A Review of “The Lottery”

Lottery is a game in which numbers are drawn at random and winners win a prize, sometimes a substantial sum of money. Many countries hold lotteries, some regulated by the government and others unregulated. People buy tickets in order to have a chance of winning, but the chances of winning are very small. In fact, the odds of winning a lottery are much lower than the odds of being struck by lightning or winning the Powerball.

The setting for the story is a bucolic, unnamed rural town where the villagers gather in a public square once a year for their yearly lottery. Jackson’s narrator observes that the event lasts no more than two hours and reflects on how this is a far shorter time than that of other, larger towns where the lottery ritual takes longer. Children recently returned from summer break are the first to assemble in the center of the town. Adults, men and women alike, soon follow. They exhibit the stereotypical normalcy of small-town life, warmly chatting and gossiping with one another.

When the children have selected their numbers, Mr. Summers tells them to open their slips. A general sigh is let out when little Dave’s paper is revealed to be blank and Nancy and Bill, Jr.’s papers are also blank. Nevertheless, the mute Tessie Hutchinson’s slip bears a black spot and she is the winner.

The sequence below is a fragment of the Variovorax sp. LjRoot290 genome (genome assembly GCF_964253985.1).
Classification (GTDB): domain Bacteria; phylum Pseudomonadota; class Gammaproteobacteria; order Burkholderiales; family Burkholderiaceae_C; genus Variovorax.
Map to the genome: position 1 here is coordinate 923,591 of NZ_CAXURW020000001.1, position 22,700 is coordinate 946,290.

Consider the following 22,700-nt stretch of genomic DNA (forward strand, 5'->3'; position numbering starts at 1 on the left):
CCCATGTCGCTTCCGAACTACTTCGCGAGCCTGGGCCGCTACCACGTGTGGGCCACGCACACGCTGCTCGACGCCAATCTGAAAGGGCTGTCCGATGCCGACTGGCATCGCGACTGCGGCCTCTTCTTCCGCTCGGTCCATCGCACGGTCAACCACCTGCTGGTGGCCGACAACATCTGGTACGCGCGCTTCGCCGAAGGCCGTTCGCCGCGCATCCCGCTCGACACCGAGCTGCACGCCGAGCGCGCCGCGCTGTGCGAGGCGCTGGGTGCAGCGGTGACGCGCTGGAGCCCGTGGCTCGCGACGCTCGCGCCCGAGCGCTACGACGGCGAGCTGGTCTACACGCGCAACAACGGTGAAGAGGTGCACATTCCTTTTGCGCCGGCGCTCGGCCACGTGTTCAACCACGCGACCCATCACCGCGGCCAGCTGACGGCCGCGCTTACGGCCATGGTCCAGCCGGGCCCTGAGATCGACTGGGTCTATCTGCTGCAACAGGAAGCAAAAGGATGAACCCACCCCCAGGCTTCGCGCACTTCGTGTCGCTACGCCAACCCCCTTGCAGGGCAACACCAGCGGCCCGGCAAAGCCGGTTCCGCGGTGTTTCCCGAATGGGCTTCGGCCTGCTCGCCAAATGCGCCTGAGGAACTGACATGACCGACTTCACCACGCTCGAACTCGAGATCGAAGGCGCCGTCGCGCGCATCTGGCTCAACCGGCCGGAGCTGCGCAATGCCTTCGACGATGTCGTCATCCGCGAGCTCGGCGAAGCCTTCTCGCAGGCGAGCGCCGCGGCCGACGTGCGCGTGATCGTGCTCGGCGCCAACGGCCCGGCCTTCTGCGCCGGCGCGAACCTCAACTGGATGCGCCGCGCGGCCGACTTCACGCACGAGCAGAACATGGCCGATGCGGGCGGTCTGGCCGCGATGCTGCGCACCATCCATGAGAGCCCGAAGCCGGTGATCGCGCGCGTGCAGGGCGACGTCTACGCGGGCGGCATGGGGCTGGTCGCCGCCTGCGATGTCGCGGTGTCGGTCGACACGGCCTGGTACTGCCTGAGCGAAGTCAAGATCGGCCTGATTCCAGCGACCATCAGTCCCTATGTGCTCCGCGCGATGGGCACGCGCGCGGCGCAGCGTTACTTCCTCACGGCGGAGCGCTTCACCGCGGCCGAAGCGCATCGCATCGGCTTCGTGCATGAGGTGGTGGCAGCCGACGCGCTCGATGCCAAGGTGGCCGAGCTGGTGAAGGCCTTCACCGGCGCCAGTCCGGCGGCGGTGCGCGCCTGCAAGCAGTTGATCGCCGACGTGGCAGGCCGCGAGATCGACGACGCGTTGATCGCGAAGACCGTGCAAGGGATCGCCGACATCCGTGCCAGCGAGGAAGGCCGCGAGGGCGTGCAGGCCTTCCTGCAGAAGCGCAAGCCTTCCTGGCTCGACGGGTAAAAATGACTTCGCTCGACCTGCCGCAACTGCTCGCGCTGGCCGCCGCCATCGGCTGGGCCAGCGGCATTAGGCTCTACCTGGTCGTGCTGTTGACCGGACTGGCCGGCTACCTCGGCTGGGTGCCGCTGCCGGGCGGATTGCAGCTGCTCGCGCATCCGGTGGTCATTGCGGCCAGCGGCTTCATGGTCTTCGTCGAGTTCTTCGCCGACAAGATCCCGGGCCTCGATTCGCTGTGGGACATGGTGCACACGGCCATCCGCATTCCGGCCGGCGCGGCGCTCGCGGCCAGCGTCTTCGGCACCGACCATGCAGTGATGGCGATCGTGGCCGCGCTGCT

Most modern lotteries offer the option of not selecting any numbers at all, instead allowing the computer to randomly select them for you. When you choose this, there is usually a box or section on the playslip that you can mark to indicate that you are willing to accept whatever set of numbers comes up for you. The more of your numbers that match the randomly selected ones, the higher your chances of winning.

People who play the lottery often believe that they will solve all of their problems if they just win the jackpot. This is an example of covetousness, which the Bible forbids (Exodus 20:17; 1 Timothy 6:10). It is a form of greed that lures people into playing the lottery by promising them that they will have everything they want in life if only they could get lucky.

The underlying theme of “The Lottery” is that societies, especially those organized around a sense of shared tradition, will often persecute those they consider to be outsiders in order to reinforce their own sense of unity and nationalism. The fact that the scapegoat in this case is a woman underscores the point that patriarchal cultures, like the one in which the story takes place, can easily turn on their members. In addition, the story suggests that democracy, which tries to be egalitarian and open, can also become oppressive in its own way. For these reasons, the story was a controversial read for American readers at the time of its publication. Fortunately, the story has since gained a greater reputation for its illuminating insights into human nature and its relevance to contemporary issues.